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What is included with this book?
|Introduction by Ken Blanchard||xi|
|1 Do You Believe in Magic?||1||(17)|
|2 People Are Not Mind Readers||18||(10)|
|3 Elephant Thinking||28||(15)|
|4 Cycles of Power||43||(22)|
|5 Diagnose Yourself||65||(16)|
|6 Getting What You Need||81||(13)|
|7 Running Together||94||(21)|
|8 No Excuses||115||(21)|
|9 One Minute Magic||136||(11)|
|Appendix: The Business Card Trick||147||(2)|
|About the Authors||151||(4)|
Do You Believe in Magic?
"Before I present you with the television commercials, print ads, and radio scripts that we have prepared for you, let me explain the underlying thinking that went into your advertising campaign."
After months of work, this was the moment Steve had been working so hard for—his first campaign proposal. And he was scared to death.
Steve distributed the spiral-bound proposal to the eleven vice presidents, and then handed one to Roger, the President of United Bank. The ten men and two women sitting in the semicircle in front of him were his clients, and they would decide if his advertising campaign was acceptable for the upcoming year.
Steve directed them to the budget section of the proposal, forwarding his PowerPoint slides to support his presentation. He detailed the percentages of the budget allocated to the creative design, production expenses, and media buys. He outlined the media recommendations and the rationale behind each one.
No one asked any questions, and Steve sensed they were just waiting to see the creative approach. The energy in the room seemed to shift as he pulled several large foam-core posters from his oversized presentation case and declared, "Since there seem to be no questions regarding the budget, let me move on to the creative approach we're recommending for television, print, radio, and direct mail."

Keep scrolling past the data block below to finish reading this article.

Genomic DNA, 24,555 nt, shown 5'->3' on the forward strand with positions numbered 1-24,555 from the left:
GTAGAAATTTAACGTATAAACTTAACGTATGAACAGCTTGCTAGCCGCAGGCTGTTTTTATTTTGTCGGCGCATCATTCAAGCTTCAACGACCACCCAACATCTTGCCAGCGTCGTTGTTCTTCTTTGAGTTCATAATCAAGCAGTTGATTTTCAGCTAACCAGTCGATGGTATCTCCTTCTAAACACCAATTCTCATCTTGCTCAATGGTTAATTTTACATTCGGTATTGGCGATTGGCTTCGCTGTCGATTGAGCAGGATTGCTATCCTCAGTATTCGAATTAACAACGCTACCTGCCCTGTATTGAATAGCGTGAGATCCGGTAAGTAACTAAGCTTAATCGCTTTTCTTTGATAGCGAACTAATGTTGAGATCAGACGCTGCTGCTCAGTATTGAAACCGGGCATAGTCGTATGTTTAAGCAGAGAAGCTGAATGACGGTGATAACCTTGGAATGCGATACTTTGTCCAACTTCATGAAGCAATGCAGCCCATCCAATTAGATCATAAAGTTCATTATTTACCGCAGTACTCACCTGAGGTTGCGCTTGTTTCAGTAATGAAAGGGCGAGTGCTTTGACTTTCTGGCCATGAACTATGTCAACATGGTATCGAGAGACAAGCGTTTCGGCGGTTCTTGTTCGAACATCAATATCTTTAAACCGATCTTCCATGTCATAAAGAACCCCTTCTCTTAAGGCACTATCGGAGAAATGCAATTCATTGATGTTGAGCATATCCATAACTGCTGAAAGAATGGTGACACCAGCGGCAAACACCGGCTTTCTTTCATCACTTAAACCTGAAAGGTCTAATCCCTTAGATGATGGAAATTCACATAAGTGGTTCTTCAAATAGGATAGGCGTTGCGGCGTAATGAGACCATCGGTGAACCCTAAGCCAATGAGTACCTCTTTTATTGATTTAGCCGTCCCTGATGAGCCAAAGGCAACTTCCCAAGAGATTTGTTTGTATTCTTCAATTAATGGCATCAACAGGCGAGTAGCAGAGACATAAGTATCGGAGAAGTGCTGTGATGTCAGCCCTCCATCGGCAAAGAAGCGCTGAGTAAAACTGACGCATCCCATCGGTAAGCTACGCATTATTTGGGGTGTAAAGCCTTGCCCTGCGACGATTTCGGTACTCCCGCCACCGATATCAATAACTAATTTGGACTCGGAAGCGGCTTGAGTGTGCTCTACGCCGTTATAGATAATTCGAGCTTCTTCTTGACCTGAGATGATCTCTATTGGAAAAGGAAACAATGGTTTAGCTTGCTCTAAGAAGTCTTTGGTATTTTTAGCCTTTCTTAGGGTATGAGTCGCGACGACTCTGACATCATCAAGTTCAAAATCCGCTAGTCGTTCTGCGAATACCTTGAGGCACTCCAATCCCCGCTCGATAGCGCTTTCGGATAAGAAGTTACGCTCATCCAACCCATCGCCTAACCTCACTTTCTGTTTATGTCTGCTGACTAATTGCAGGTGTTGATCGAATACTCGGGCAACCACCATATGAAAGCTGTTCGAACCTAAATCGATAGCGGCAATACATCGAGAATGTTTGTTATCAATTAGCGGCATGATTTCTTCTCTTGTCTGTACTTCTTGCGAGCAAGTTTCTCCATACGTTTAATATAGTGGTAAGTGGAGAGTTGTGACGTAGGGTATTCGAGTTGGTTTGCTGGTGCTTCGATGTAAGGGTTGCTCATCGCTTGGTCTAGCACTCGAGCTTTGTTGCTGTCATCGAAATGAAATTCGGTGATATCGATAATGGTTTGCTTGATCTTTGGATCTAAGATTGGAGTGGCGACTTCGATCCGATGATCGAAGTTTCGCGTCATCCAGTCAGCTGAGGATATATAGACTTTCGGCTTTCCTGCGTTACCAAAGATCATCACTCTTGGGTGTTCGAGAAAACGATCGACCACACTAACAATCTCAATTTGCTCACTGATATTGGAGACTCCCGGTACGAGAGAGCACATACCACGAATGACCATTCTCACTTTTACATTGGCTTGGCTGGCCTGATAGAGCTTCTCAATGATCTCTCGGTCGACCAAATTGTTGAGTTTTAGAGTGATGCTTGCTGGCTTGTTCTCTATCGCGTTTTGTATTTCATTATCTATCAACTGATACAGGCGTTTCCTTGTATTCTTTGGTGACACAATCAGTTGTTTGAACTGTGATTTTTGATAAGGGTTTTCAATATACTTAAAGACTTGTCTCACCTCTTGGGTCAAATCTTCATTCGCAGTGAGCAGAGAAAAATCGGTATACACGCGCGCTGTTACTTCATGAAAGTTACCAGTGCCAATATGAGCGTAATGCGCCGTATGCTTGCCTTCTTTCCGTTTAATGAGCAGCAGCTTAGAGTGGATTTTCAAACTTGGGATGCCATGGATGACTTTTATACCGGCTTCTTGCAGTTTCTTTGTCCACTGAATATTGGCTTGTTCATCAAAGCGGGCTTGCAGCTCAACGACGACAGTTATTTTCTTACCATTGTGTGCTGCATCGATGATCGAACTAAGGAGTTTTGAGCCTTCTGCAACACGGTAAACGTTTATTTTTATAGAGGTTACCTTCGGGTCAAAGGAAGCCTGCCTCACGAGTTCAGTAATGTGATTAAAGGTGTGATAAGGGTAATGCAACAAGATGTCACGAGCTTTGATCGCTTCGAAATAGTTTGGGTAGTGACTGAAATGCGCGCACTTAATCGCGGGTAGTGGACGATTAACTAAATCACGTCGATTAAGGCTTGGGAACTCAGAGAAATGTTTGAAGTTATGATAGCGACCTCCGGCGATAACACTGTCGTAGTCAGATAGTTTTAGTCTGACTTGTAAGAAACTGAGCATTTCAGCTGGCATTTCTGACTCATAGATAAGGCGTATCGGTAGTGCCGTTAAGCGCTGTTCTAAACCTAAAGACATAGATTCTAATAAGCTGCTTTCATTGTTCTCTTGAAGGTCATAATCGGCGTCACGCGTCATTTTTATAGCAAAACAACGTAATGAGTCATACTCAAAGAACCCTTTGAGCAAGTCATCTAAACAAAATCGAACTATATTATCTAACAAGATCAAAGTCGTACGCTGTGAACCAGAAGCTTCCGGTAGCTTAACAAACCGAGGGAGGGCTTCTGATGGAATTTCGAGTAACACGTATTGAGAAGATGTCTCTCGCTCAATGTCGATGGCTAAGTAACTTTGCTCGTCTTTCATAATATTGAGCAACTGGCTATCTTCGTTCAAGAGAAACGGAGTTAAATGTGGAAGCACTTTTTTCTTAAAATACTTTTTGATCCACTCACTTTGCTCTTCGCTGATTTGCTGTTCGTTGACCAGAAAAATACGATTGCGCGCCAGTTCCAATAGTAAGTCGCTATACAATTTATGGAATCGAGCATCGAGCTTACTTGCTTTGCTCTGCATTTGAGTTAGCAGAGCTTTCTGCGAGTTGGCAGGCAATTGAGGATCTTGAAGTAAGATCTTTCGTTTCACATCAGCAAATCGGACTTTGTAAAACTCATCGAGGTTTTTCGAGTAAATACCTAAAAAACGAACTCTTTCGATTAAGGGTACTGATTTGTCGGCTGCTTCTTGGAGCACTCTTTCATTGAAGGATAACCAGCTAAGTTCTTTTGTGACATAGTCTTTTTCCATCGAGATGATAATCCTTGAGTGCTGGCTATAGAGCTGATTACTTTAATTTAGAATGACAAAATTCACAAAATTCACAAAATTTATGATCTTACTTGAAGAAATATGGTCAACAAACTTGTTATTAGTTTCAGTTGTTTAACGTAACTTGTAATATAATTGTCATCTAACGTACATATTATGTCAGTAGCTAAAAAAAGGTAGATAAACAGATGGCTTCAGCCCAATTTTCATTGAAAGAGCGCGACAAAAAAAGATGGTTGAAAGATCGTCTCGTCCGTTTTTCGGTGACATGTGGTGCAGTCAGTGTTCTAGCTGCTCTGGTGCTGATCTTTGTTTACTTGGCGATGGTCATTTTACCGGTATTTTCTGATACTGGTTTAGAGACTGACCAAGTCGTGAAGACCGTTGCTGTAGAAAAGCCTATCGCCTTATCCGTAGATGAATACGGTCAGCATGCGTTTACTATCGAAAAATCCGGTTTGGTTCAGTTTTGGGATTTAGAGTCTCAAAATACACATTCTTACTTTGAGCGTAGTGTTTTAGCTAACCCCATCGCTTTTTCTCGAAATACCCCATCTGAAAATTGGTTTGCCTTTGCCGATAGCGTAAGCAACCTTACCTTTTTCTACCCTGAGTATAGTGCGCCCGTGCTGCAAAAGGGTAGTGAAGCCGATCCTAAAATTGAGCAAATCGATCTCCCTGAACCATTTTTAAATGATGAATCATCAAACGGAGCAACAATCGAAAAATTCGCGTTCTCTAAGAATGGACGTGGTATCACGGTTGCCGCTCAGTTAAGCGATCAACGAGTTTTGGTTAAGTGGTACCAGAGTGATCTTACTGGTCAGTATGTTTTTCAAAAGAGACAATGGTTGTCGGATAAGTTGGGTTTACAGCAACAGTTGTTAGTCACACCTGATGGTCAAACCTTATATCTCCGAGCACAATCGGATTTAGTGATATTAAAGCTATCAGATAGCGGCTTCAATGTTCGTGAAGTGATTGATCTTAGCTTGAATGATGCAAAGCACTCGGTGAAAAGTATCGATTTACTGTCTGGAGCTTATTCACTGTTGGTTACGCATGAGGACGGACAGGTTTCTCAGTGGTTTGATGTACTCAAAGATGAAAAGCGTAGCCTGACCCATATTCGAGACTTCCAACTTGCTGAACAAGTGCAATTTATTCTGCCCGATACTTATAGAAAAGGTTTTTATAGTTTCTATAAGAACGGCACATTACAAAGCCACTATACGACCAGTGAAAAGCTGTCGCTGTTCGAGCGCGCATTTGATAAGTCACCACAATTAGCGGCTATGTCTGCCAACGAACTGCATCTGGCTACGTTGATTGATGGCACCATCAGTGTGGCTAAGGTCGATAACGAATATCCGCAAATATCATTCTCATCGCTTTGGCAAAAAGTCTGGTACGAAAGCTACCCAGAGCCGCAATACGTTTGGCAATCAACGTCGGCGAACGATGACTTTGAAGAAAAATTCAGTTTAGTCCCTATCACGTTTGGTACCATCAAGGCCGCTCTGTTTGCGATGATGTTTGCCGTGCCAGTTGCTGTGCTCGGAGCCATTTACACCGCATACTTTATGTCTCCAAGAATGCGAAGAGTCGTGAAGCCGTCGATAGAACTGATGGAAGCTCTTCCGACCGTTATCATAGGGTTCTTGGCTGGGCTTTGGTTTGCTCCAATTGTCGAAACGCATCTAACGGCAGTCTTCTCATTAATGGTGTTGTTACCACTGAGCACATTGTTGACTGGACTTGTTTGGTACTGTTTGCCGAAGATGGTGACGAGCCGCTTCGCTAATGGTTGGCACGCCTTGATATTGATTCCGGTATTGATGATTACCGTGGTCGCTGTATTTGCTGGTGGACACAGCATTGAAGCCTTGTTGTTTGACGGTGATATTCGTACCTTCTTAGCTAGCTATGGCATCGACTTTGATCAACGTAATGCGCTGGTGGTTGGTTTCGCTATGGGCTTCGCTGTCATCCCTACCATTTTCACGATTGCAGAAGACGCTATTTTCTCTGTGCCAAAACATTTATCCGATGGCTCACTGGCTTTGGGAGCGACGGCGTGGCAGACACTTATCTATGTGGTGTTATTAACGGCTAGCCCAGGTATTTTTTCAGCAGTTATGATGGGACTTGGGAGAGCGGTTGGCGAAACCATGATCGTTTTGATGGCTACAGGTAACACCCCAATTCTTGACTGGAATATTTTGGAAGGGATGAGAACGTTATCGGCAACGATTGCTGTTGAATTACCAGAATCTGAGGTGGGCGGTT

Steve held up the storyboards depicting important frames from the television commercials and the handsketched layouts for the print ads. He projected the accompanying scripts and ad copy onto the screen.
After reading the radio scripts aloud, Steve sat down, took a deep breath, and waited to hear what they thought. There was an awkward pause until one of the VPs said, "You took a much lighter approach than I thought you would, but maybe that's good—it projects a friendly bank."
Another VP spoke up. "You've obviously put a lot of time and effort into this campaign."
After another awkward silence, all heads turned to the center of the semicircle as Roger announced, "This is garbage."
Everyone was stunned. No one looked at Steve, who went blank. He didn't know how to respond. He nodded his head up and down as though he were trying to shake out a thought. Realizing he had to say something, he mindlessly began gathering the boards.
"I guess we've missed the mark," he said. "I'll go back and talk to the creative team. I'll be back in touch next week."
Steve didn't remember how he got to his car. He found himself driving—but not back to the agency. There was no way he could face his creative team. Thank heaven his boss, Rhonda, was out of town. He needed to find a place where he could be alone and think. He also needed a good cup of coffee. Driving through an unfamiliar neighborhood, he happened upon a place called Cayla's Café. He went in, hoping to find relief.Self Leadership and the One Minute Manager
Excerpted from Self Leadership and the One Minute Manager: Increasing Effectiveness Through Situational Self Leadership: Discover the Magic of No Excuses by Ken Blanchard, Susan Fowler, Laurence Hawkins
All rights reserved by the original copyright owners. Excerpts are provided for display purposes only and may not be reproduced, reprinted or distributed without the written permission of the publisher.